Format: Criterion Channel
Director: S. Sylvan Simon and George Marshall
Well, Criterion Channel is currently highlighting a collection of films starring Ida Lupino, and that's good news for me, anyway. Always on the hunt for more Lupino, I wanted to check out something I hadn't seen, and we mostly randomly landed on Lust for Gold (1949), what appeared to be a Western, but which really turned out to be Western Noir, which is absolutely a thing.
This is a supremely weird movie, and they needed to make one movie or the other movie in their movie, but instead they give you two partial movies, and I cannot begin to conceive of the "why". A full 2/3rds of the film is flashback to events from the 1880's, and the rest takes place, which a much-less-talented team of actors, in the present day of 1949. And I'm not sure the whole section in 1949 needs to exist at all, and I'm not sure that the events of 1880 shouldn't have been mentioned in about three sentences in a very different version of how the 1949 stuff spins out.
The end result is that you don't get any Ida Lupino until something like 35 minutes into a 90 minute movie, and... come on. What are we even doing here?
The film is a weird mash-up of actual history, fictional shenanigans, and loops back to impacting the real world before it's over with. It's loosely based on a book which explores "The Lost Dutchman's Mine", a real-world supposed lost goldmine in the greater Phoenix area, and names a character after the author, suggesting this is what happened to the guy (it is not, and the author went berserk after seeing the film).
For myself - About 20 years ago I was living in the Phoenix area and was reading Duck comics, and the ducks went to the Superstition Mountains, which were very real and often visible from my house. In this adventure, the ducks sought out The Lost Dutchman's Mine. Well, I googled the thing, and up it came as a very real legend right in my own backyard.
There are dozens of versions of the story, and the movie is basically providing a sexy, sexy take on an origin of the mine, but it's also wildly convoluted. But the gist is: The Lost Dutchman's mine is a supposed bonanza of gold, which no one has ever been able to find since a German immigrant came out of the mountains with piles of gold. It's incredibly treacherous territory on a good day, and most days the heat and lack of humidity will kill you very suddenly, if a snake or Gila Monster or whatever doesn't get you. It is true a lot of gold used to be in the area, and you can find some to this day. I have no opinion on whether the mine ever actually existed in any form.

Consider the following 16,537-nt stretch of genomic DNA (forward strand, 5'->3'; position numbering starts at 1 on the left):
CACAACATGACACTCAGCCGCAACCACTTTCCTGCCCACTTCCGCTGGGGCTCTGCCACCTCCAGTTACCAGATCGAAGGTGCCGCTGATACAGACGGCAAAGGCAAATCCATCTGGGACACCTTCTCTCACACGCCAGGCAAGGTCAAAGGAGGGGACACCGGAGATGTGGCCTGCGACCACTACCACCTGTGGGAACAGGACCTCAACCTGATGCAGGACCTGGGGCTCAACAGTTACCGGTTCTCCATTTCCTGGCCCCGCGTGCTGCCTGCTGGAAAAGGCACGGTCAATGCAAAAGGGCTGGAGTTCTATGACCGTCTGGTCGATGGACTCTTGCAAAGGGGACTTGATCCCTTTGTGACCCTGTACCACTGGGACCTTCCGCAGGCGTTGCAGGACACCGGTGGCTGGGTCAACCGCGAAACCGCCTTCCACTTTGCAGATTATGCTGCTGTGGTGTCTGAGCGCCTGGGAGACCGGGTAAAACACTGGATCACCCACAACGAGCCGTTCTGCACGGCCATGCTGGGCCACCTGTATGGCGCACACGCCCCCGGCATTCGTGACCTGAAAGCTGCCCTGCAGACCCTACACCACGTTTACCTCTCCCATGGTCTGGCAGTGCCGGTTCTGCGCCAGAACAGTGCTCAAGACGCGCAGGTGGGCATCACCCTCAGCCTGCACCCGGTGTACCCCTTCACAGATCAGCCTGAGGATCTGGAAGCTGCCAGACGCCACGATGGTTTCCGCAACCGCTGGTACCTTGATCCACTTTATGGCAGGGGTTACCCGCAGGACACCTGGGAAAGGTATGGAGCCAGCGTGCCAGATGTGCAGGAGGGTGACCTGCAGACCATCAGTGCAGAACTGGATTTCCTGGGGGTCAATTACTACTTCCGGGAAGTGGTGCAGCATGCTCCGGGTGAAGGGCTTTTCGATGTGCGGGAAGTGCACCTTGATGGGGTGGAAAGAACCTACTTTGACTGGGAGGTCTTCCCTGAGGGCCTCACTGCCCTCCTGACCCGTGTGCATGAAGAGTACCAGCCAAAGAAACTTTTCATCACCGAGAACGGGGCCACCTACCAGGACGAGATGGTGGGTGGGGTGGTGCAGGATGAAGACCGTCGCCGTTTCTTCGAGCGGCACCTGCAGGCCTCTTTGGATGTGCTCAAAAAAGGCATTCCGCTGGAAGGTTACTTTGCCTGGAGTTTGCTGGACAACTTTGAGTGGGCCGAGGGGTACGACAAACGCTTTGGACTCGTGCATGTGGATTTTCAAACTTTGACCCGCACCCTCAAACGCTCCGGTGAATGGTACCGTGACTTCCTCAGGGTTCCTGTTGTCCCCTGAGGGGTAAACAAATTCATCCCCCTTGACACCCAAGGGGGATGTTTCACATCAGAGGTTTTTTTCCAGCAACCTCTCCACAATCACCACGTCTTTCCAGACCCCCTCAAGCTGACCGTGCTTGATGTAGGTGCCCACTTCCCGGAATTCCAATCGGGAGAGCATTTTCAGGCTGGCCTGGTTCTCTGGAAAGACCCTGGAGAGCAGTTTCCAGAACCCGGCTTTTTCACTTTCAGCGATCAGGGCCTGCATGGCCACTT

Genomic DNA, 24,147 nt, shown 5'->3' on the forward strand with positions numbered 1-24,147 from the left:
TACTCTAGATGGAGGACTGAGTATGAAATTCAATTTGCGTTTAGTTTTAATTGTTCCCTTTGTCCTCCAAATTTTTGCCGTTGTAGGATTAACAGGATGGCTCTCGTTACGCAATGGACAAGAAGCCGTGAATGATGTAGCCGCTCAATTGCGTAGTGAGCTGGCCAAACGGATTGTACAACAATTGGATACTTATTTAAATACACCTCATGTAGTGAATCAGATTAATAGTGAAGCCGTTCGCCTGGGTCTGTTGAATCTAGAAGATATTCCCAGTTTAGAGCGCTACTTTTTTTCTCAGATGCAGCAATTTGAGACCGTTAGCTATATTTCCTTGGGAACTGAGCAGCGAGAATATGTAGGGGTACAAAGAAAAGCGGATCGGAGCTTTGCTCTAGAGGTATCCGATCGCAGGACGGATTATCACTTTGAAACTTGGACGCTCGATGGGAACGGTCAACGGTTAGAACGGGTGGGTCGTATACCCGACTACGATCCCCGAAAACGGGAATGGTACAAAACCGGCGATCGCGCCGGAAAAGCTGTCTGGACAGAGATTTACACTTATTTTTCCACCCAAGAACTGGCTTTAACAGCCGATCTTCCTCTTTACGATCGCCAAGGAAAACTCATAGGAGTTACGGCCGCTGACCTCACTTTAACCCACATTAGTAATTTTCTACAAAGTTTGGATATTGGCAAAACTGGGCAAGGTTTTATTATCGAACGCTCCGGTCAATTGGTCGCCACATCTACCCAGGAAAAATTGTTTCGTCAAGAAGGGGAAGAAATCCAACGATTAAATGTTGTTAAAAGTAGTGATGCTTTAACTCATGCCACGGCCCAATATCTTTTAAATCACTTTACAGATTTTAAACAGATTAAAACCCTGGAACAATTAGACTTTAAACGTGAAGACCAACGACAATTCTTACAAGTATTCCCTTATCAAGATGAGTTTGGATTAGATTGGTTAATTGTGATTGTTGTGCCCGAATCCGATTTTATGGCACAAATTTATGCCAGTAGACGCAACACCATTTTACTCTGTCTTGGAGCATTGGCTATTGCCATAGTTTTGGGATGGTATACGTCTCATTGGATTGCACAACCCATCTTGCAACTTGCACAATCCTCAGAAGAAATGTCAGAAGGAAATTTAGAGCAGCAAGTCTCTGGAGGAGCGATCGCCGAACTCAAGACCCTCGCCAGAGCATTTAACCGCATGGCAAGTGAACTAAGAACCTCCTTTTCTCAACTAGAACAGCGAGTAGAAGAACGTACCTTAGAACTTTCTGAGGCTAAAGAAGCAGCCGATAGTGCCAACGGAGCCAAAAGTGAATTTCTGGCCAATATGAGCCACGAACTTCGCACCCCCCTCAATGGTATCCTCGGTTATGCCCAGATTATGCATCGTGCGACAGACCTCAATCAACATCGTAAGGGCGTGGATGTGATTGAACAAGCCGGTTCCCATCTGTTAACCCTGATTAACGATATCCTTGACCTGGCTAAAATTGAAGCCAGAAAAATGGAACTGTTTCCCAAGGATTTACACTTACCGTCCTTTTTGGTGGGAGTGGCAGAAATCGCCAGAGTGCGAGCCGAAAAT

In our movie, in 1949 Barry Storm pursues another treasure hunter only to see him murdered right in front of him, so he runs the hell away and gets the cops. We spin wheels for a bit as Barry seeks to find out more info about the mine and his grandfather, the German in question, and eventually we stumble into a flashback starring Glenn Ford trying on a beard and a German accent (The famed "Dutchman" was a case of mistaken identity, when he said he was from Deutschland). Ford's character is a bit of an outlaw who follows some folks he believes know of the mine's location.
Some dirty dealings, and Glenn Ford has the gold all to himself. More than he can carry.
Back in town, Ida Lupino is the wife of a ne'er-do-well (Gig Young) and sets a plan in motion to gradually seduce the suddenly wealthy German. She's not just a schemer, she's *the best schemer*, but it's noir, and by the time all is said and done, who knows what's a lie and what's the truth anymore?
Anyway, she looks fantastic in her 1880's wardrobe.
As always, Lupino is fantastic and, as Jamie said, the movie doesn't really get going until she shows up. This is both a comment on plot and energy in the movie, as there's no real story until Ida arrives to bring the plot to a head and act her bad-girl pants off.
There are no good guys in this movie. At all. Maybe the Sherriff. And it's fascinating to watch everyone try to out-angle each other, with it all ending badly for everyone, really. They got that gold fever, and it's a trap, man.
The movie does use real names, but not real events. The relationships depicted in the movie seem to be fictionalized completely, but the State of Arizona was clearly pumped as hell about this movie - and were clearly hoping for tourist dollars from it, welcoming people to risk their lives running around deeply inhospitable terrain to look for something that probably never existed. But, hey, once you've see The Thing on I-10, there's got to be something else to look for.
As I mentioned, the film takes place within a short drive from where I once lived, and I take umbrage with their lack of attention to water and how that works in a desert. You need water. You will absolutely pass out and die very suddenly. So all the shots of people bopping around the mountains with no water? Nonsense.
All in all, the movie with Ford and Lupino was worth the time, the framing device was dopey as hell. But they did actually go to Arizona, so that was interesting.